Follow Mary K. DeVault on Social Media
Be sure to subscribe to Mary K. DeVault’s YouTube Channel and Web Series ‘Ginny on the Rocks’, follow her adventures on Instagram and IMDB to see more of her television and film work.
Relive The Purge Season 2 Episode 9 “Hail Mary” in its entirety by purchasing the episode on Amazon!
More coverage of USA Network’s The Purge is available on The Natural Aristocrat’s The Purge category section!
Ellen Toland spoke to The Natural Aristocrat about Inside the Rain’s Emma Taylor and society’s inability to separate job title from human being leading to a culture of objectification.
Ellen Toland’s Emma Taylor in new film Inside the Rain is a quiet looking glass into the day-to-day treatment of commodified human beings. When the fantasy of body sushi and the gentlemen’s club ends and a person trying to resume their regular life off-the-clock begins. Yet, separating the person from their job title appears a distant hope, like spotting individual blades of grass outside. It’s for this reason, among many others, that Emma Taylor finds comfort in another person pre-judged by society. One born with bipolar disorder and treated as such at all times to personal detriment. Even scorned in suspicion for taking their medication due to repetitional bias.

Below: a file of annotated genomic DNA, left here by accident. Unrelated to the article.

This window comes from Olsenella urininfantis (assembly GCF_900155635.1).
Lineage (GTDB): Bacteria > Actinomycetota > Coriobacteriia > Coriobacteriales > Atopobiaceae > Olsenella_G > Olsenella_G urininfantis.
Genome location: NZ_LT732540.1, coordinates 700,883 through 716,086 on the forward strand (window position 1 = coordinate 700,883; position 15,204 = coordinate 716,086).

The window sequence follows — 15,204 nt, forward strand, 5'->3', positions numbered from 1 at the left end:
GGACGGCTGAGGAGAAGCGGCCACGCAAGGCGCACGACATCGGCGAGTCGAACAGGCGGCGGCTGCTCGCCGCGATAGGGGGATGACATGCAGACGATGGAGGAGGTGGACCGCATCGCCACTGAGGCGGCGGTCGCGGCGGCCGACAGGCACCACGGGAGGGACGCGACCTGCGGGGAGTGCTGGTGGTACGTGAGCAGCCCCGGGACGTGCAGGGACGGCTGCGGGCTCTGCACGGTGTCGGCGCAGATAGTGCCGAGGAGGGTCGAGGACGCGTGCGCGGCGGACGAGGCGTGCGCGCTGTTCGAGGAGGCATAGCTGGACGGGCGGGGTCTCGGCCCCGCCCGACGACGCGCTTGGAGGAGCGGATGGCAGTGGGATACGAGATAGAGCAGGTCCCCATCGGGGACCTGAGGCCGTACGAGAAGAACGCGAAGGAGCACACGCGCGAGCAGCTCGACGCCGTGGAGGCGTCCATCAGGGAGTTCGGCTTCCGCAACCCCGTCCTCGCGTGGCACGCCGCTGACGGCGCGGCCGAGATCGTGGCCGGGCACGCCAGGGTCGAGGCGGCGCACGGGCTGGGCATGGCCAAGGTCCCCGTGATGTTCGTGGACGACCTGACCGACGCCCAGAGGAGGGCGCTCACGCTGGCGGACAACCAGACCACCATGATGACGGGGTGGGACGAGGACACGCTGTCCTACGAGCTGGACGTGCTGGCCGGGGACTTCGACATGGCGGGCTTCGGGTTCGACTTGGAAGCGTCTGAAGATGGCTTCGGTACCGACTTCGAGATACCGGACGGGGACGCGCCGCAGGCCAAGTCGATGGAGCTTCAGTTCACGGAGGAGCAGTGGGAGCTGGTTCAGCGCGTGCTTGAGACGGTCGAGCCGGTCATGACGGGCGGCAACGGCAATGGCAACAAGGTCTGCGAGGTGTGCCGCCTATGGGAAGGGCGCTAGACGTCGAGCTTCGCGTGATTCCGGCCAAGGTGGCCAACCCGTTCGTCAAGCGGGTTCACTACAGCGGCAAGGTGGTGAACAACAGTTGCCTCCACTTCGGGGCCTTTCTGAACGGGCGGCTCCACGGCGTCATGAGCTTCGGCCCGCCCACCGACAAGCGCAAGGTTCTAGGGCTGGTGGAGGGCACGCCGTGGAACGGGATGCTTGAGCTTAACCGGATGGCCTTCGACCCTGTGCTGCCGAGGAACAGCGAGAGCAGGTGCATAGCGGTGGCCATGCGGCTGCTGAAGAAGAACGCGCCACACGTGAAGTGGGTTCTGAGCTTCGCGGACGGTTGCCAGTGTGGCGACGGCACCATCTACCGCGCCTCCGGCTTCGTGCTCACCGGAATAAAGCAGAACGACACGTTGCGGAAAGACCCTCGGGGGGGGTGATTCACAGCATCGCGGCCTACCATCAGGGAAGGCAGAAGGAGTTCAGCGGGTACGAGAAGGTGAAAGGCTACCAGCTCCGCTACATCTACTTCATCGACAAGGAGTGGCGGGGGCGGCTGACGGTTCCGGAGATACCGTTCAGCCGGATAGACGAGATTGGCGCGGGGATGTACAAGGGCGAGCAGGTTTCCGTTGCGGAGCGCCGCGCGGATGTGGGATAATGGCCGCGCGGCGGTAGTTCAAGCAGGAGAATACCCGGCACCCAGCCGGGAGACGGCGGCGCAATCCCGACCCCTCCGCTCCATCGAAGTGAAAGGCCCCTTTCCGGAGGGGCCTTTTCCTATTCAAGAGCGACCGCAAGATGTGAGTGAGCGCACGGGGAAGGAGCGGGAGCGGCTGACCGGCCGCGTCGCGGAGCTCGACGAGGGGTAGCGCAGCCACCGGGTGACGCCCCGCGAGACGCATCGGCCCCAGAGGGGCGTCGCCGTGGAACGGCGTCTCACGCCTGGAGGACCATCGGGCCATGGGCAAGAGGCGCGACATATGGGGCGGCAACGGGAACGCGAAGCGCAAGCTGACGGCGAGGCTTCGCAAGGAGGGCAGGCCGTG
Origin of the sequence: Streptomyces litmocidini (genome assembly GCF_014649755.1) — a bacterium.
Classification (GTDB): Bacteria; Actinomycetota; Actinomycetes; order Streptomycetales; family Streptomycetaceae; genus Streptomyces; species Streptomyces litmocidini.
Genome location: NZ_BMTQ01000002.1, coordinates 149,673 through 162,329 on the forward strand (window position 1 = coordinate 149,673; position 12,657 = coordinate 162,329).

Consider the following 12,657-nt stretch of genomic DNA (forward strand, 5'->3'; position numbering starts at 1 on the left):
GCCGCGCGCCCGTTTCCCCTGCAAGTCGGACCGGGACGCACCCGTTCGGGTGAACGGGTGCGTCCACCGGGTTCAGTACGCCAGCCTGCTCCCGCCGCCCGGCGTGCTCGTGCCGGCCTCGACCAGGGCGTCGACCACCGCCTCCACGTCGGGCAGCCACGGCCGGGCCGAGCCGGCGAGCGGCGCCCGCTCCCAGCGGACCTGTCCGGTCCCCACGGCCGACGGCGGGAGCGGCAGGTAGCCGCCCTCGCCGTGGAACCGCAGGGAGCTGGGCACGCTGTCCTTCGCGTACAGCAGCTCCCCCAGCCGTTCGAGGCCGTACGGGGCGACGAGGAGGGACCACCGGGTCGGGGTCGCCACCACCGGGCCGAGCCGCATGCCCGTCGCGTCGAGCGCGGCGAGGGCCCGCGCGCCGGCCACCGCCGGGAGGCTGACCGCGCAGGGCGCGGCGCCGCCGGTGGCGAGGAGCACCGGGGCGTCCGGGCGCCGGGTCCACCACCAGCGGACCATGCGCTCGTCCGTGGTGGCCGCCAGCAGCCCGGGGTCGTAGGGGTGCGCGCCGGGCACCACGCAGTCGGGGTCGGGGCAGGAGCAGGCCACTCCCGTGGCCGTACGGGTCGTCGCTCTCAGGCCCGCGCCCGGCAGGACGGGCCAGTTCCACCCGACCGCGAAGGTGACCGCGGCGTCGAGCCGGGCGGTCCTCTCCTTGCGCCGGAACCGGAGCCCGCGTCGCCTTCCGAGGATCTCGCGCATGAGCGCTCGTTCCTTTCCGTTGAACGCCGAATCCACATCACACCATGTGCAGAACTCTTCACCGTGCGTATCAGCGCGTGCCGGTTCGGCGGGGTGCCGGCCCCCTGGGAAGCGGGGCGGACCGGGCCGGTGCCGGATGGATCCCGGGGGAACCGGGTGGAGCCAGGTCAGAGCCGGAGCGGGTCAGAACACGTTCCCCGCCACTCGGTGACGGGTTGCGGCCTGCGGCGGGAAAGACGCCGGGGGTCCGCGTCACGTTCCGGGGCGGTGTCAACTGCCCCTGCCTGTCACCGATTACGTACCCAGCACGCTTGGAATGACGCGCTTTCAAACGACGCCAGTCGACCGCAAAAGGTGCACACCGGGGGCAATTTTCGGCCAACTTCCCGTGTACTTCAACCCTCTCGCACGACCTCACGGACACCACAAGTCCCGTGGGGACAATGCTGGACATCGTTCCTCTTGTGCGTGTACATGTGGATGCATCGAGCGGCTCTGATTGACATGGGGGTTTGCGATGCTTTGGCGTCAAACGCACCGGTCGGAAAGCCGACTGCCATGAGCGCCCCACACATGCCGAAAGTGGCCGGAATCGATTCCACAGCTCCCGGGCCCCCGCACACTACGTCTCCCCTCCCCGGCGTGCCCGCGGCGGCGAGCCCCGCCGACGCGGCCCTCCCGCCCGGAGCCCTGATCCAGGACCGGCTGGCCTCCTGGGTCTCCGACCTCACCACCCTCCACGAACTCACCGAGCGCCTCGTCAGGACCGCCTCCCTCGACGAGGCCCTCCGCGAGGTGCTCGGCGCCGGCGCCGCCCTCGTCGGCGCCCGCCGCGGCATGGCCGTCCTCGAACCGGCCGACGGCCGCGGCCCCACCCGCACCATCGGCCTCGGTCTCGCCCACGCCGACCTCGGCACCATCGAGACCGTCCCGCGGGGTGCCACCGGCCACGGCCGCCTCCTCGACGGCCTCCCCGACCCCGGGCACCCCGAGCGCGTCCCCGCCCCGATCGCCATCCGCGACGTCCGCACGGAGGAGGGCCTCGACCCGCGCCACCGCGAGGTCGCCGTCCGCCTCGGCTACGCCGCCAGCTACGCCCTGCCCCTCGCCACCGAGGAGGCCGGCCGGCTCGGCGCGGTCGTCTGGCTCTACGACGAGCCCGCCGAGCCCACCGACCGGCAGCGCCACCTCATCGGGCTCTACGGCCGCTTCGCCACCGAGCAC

Meet Ben Glass, Inside the Rain’s lead protagonist. Ben is largely defined by one act during Into the Rain, an attempted suicide via overdose. In turn, Ben is later accused of another such attempt when he’s spotted simply organizing his medicine for the week… Leading to an unjust arrest and potential exclusion from university. Thus, Ben Glass decides to make a film about all the events leading up to the arrest as a proactive visual defense. Better Call Saul’s Jimmy McGill once told Scholarship interviewee Kristy Esposito that, ‘You made a mistake and to them that’s all you’ll ever be,’ and it feels highly applicable to Inside the Rain’s plot. Much like Jimmy tried to drive Kristy to fighting forward even without the scholarship, Emma Taylor feels Ben can be advance forward in his life without going back to a University that preemptively shunned him.
This interview contains spoilers for Inside the Rain.
Interview with Ellen Toland on Inside the Rain’s Emma Taylor:Ellen Toland as Emma Taylor in film, Inside the Rain – Photo Credit: Art 13
Nir Regev [The Natural Aristocrat]: A good portion of TV & Film audiences are unable to disconnect the character they see on-screen from an actor in real life. During Inside the Rain, these fraternity looking, rich jocks bother Emma Taylor outside of the strip club she works at. Unable to separate the fantasy of body sushi from a regular person having a smoke after work. I was wondering how you feel about that?